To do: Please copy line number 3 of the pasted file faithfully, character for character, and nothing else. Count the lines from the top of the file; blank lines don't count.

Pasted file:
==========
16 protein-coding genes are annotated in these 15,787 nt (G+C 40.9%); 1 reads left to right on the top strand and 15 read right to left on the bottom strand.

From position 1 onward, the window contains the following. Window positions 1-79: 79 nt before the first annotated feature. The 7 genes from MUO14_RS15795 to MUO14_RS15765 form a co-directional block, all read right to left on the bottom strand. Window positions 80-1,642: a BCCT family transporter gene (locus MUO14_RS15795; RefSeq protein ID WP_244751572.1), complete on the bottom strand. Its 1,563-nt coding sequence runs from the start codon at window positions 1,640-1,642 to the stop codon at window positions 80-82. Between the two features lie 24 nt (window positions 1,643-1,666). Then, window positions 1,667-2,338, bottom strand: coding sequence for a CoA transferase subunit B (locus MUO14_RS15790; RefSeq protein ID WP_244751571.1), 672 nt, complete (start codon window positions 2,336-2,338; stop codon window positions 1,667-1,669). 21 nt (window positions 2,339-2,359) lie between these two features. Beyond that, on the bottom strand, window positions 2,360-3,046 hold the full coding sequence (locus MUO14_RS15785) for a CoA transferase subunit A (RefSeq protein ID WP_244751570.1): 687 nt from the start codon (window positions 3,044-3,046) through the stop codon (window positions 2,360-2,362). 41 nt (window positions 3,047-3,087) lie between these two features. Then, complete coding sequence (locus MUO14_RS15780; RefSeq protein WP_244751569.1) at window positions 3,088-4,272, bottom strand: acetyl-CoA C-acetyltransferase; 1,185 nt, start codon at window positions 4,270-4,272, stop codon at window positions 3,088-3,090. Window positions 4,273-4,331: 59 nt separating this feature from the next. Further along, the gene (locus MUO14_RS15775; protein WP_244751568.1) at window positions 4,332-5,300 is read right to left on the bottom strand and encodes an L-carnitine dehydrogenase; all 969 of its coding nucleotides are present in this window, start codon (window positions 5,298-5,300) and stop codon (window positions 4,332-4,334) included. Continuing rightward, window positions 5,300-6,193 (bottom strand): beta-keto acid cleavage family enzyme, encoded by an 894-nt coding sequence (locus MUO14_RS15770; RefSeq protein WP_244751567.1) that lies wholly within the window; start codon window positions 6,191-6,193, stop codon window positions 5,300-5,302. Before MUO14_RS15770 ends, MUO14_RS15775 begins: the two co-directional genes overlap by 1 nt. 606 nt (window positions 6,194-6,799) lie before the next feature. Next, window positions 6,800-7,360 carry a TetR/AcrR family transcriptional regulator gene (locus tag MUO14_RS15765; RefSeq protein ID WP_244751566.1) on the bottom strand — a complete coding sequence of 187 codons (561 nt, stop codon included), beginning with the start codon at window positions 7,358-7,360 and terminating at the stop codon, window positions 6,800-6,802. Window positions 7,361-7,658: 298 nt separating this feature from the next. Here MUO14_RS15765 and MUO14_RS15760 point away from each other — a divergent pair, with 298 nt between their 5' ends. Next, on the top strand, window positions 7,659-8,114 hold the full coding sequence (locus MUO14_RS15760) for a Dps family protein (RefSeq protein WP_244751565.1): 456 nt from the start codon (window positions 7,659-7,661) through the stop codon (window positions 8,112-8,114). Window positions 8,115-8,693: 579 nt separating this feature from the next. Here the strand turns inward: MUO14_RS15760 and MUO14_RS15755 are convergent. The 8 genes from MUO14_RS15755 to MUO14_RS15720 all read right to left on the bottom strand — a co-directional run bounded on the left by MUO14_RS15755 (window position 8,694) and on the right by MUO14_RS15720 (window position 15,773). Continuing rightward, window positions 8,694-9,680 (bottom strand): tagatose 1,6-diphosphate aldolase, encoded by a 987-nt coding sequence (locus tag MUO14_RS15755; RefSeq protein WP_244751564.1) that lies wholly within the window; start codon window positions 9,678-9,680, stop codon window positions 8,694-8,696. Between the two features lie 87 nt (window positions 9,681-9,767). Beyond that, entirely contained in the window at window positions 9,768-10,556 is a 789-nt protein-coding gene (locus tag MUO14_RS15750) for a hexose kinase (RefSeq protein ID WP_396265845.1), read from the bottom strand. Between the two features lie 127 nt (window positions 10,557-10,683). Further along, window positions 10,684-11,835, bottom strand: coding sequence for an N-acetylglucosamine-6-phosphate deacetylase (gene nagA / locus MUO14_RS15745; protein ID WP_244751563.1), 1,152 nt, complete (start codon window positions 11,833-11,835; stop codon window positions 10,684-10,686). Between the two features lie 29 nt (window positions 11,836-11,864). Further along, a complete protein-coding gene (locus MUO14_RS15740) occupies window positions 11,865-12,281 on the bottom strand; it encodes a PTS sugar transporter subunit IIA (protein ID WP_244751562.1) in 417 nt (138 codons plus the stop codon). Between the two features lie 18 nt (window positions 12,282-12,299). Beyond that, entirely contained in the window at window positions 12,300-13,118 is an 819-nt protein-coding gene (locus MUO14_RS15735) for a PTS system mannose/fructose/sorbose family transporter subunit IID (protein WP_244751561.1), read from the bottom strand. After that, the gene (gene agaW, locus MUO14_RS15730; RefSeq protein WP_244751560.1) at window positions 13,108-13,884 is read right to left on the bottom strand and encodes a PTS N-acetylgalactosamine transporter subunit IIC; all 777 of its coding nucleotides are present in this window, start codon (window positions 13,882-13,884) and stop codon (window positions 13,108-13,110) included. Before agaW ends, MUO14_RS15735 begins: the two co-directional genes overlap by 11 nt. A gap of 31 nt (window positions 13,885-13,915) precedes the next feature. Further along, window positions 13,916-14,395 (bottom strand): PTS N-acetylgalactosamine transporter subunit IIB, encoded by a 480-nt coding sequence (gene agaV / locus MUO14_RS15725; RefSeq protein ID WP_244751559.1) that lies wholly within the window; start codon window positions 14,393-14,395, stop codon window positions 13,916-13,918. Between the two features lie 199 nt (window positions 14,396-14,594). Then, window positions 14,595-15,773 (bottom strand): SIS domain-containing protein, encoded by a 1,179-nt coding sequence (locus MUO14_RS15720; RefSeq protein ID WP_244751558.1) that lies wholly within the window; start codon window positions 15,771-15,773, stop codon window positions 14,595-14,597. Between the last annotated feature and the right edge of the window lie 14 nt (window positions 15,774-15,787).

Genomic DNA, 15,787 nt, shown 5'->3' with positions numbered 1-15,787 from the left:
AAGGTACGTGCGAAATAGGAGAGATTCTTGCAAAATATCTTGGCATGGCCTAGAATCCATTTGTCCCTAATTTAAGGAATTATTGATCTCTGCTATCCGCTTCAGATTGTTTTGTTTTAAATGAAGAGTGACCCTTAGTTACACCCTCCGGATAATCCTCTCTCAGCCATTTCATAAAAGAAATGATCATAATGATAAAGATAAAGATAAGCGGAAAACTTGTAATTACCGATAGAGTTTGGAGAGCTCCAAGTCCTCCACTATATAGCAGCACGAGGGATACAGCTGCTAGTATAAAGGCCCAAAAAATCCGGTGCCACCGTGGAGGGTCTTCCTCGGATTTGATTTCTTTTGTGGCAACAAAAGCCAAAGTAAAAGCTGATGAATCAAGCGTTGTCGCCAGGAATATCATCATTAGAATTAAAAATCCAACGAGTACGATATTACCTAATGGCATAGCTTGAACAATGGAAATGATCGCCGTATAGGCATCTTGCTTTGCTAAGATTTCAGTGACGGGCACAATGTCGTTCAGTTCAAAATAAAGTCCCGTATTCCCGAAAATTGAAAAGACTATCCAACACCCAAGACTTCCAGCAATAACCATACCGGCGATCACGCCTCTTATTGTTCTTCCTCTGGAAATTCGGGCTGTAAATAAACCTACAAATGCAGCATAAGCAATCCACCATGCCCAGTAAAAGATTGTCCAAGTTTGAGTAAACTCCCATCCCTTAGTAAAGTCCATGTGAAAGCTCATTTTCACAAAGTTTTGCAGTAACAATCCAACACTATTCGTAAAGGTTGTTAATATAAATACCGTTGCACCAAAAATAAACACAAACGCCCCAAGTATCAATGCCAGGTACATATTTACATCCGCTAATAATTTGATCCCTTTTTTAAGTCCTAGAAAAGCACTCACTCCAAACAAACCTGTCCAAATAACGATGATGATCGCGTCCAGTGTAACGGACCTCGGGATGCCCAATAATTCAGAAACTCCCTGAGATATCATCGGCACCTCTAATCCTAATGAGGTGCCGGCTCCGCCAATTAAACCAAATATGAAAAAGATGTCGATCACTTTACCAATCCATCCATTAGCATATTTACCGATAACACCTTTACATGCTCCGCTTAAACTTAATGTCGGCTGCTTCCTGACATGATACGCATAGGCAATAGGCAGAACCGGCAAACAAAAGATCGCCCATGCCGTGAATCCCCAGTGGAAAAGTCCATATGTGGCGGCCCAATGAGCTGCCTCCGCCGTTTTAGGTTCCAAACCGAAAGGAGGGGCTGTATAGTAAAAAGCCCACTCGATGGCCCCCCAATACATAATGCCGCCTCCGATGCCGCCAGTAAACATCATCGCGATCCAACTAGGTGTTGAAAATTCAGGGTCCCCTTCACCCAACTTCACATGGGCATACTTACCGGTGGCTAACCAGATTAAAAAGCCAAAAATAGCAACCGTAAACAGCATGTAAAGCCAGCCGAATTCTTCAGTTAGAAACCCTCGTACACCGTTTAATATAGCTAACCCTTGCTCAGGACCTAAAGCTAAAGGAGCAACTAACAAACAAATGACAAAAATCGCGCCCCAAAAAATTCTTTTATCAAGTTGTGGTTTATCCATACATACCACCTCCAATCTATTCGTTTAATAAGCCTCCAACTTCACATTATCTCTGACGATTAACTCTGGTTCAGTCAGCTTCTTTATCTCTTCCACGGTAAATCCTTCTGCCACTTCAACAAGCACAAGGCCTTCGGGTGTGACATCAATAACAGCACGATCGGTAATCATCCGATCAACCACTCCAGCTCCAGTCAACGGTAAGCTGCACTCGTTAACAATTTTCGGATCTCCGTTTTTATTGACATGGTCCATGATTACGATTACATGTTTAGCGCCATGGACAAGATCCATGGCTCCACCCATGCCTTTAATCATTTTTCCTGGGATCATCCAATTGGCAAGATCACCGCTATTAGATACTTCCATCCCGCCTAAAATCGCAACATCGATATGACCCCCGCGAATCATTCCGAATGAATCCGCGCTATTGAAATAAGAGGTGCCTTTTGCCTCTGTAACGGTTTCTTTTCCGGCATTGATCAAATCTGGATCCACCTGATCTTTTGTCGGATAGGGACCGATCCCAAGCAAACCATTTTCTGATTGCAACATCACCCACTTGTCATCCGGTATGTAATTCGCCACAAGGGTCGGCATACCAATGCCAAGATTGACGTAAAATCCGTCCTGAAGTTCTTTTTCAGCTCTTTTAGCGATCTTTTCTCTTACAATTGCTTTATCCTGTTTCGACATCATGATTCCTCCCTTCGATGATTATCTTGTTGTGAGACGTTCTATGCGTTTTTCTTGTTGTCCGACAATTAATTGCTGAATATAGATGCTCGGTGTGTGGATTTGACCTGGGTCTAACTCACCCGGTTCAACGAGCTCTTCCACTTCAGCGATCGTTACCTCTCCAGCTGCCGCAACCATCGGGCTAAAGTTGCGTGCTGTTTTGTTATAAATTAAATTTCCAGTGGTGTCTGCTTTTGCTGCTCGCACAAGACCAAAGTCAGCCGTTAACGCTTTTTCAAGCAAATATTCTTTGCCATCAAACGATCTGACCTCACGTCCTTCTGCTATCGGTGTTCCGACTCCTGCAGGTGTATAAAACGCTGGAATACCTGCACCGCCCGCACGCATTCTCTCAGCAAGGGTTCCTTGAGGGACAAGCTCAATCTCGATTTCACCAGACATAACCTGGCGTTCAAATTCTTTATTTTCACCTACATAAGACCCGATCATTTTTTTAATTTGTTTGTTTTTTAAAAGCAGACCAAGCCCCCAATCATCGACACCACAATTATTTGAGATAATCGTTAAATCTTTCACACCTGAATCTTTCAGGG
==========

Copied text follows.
Genomic DNA, 15,787 nt, shown 5'->3' with positions numbered 1-15,787 from the left: